Essay, 3 pages (650 words)

Finding darwin's god

Advertising We'll write a high-quality original custom paper on Finding darwin’s god just for you with a 15% discount for the 1st order Use a Discount Use a Discount

Finding Darwin’s God: Summary Chapter 6 & 7 In Chapter 6 of Kenneth Miller’s book Finding Darwin’sGod the author explains the natural division between science and religion and informs the reader that they are two valuable disciplines that should be able to co-exist. In making his argument, he contends that there is an open hostility between the two factions that creates an emotionally charged atmosphere around religion (p. 167). He says that this is because at the center of the schism is the issue of creationism. Miller puts forth the premise that creation, though emotionally appealing, has no basis in scientific fact (p. 173). Therefore, science can use evolution as a club to threaten religion, while religion turns against science and attempts to devalue its importance. Miller substantiates his claim that creationists distort the role of science when he quotes Henry Morris, founder of the Institute for Creation Research. Morris says, ” Scripture tells us what the right conclusion is” (p. 173). Morris further explains that if science reaches a different conclusion, then the science is wrong. (p. 173). However, Miller is able to explain the opposing views. First of all, he shows that creation, at the heart of Western religion, feels the danger from the belief in evolution as it has the potential to undermine the basis of the Bible. Secondly, Miller points to the outwardly hostile environment that evolution advocates such as Daniel C. Dennett creates. Though Miller agrees with Dennett that evolution is one of man’s greatest scientific advances, he also warns that Dennett may use Darwin to ” put religious beliefs safely behind bars” (p. 179). To illustrate the danger of the polarized approaches, Miller explores the possibility of applying evolution to the social sciences and human nature. He says that academics have a natural resistance to religion and want to explain everything. Yet, he foretells that the consequences of explaining everything would be a feeling of having no worldly purpose. The doomed result of the loss of purpose and moral worth would be that, ” society would come apart in a flash” (p. 188). Miller concludes that though they may be split, science needs religion and religion needs science.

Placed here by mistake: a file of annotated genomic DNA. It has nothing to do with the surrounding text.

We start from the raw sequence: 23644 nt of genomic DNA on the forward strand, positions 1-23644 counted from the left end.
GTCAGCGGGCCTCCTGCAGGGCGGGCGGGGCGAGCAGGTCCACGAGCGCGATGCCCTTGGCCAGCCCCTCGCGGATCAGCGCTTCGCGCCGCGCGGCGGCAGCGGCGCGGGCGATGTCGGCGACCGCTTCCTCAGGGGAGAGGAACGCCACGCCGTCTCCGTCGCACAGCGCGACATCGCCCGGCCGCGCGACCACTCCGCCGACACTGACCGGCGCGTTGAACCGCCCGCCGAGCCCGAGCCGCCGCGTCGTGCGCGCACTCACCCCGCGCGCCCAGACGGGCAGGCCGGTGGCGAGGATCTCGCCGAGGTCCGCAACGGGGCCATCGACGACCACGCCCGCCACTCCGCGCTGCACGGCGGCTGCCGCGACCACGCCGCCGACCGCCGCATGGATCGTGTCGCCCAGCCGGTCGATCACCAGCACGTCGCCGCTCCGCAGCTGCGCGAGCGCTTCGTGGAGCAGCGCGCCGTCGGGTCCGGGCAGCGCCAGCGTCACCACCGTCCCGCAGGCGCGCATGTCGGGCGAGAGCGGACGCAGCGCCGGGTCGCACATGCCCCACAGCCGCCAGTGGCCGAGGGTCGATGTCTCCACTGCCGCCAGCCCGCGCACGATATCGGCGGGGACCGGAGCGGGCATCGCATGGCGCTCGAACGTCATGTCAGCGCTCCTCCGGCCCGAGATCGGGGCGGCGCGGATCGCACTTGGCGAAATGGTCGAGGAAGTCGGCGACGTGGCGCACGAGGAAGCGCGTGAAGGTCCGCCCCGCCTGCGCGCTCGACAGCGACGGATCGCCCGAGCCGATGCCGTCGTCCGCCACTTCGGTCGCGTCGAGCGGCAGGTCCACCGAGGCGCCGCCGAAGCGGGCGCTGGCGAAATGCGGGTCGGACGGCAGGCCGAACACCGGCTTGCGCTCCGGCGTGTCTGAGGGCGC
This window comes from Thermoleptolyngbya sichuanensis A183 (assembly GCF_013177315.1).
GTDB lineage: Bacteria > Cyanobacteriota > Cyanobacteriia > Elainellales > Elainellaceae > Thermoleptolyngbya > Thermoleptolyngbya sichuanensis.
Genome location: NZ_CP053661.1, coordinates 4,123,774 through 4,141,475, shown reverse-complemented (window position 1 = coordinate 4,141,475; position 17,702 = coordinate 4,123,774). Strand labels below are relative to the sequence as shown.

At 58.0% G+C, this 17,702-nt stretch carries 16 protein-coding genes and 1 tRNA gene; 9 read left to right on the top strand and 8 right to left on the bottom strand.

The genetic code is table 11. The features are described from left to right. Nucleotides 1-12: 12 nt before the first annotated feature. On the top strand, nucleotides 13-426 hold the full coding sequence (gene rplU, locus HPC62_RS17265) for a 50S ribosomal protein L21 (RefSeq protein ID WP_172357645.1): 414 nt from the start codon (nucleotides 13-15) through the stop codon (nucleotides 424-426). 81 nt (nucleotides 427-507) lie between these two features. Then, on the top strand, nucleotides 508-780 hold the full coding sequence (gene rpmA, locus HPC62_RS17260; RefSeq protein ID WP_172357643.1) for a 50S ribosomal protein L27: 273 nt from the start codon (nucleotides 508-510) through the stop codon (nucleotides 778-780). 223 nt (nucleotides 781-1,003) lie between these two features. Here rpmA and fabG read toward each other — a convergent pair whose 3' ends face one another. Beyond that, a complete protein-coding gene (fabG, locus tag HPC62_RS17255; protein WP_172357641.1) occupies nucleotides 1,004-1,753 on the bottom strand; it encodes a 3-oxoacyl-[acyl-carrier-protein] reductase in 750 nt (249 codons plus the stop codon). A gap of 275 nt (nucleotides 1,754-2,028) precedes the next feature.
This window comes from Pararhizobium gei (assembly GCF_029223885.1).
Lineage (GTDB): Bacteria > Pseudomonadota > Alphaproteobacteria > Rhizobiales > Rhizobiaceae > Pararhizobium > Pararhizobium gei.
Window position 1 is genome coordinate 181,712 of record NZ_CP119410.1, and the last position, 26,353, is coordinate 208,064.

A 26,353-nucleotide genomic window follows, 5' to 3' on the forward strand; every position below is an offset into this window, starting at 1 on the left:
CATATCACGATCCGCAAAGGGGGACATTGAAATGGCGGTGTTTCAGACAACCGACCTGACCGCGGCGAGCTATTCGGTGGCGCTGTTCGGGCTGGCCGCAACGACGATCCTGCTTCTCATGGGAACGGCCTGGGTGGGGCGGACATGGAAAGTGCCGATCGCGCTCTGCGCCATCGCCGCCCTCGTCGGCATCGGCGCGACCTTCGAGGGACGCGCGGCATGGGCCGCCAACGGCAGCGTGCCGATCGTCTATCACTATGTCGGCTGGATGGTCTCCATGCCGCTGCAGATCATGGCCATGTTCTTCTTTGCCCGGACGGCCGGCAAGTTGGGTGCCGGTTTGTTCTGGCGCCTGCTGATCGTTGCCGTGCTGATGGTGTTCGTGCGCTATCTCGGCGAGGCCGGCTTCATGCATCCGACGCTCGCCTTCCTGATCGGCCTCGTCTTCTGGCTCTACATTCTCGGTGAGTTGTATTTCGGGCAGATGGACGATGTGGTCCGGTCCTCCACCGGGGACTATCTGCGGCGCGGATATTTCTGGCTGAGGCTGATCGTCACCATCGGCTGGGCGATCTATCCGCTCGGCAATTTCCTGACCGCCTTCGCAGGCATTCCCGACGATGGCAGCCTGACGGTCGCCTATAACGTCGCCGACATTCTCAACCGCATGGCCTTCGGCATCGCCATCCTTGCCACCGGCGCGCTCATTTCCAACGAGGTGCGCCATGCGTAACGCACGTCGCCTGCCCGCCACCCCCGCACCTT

In chapter 7 Miller continues to show that science and religion do co-exist together by showing the limits of scientific inquiry and the barriers that religion places on God. To begin with, Miller campaigns for the concept of an active God, and not one that simply created a universe and sat back to observe. Miller relates Carl Sagan’s concept of science as a candle in a darkened room, illuminating myth. As the mythological Gods are explained by science, Miller asks if there is any place at all for God in the material world (p. 195). Miller then shows God’s purpose through a basic explanation; science can not predict the location and the movement of atoms. At the atomic level, movement is random, little information can be known, and predictions can not be made. Here, he contends that science is religions biggest advocate. For as science has shown, ” God’s universe is not locked into a determinate universe” (p. 204). Randomness on the atomic level is responsible for DNA mutations and induces evolution and this is where God operates. There is an elemental level that forms a barrier beyond which we can not understand. Lastly, he criticizes religion for the failure to recognize that the more consistent belief is ” the mainstream scientific view linking evolution with the quantum reality of the physical sciences” (p. 213). He deduces that the active God is continually evolving the creation and explains that God has the power to create as well as evolve. He concludes that though they have polarized their concepts out of fear and bias, Miller sees both religion and science as necessary and valid partners.
Works Cited

Miller, Kenneth R. Finding Darwin’s God: A Scientist’s Search for Common Ground Between God and Evolution. New York: Harper Collins, 1999.

Thank's for Your Vote!
Finding darwin's god. Page 1
Finding darwin's god. Page 2
Finding darwin's god. Page 3
Finding darwin's god. Page 4

This work, titled "Finding darwin’s god" was written and willingly shared by a fellow student. This sample can be utilized as a research and reference resource to aid in the writing of your own work. Any use of the work that does not include an appropriate citation is banned.

If you are the owner of this work and don’t want it to be published on AssignBuster, request its removal.

Request Removal

Cite this Essay


AssignBuster. (2022) 'Finding darwin's god'. 21 November.


AssignBuster. (2022, November 21). Finding darwin's god. Retrieved from https://assignbuster.com/finding-darwins-god/


AssignBuster. 2022. "Finding darwin's god." November 21, 2022. https://assignbuster.com/finding-darwins-god/.

1. AssignBuster. "Finding darwin's god." November 21, 2022. https://assignbuster.com/finding-darwins-god/.


AssignBuster. "Finding darwin's god." November 21, 2022. https://assignbuster.com/finding-darwins-god/.

Work Cited

"Finding darwin's god." AssignBuster, 21 Nov. 2022, assignbuster.com/finding-darwins-god/.

Get in Touch

Please, let us know if you have any ideas on improving Finding darwin’s god, or our service. We will be happy to hear what you think: [email protected]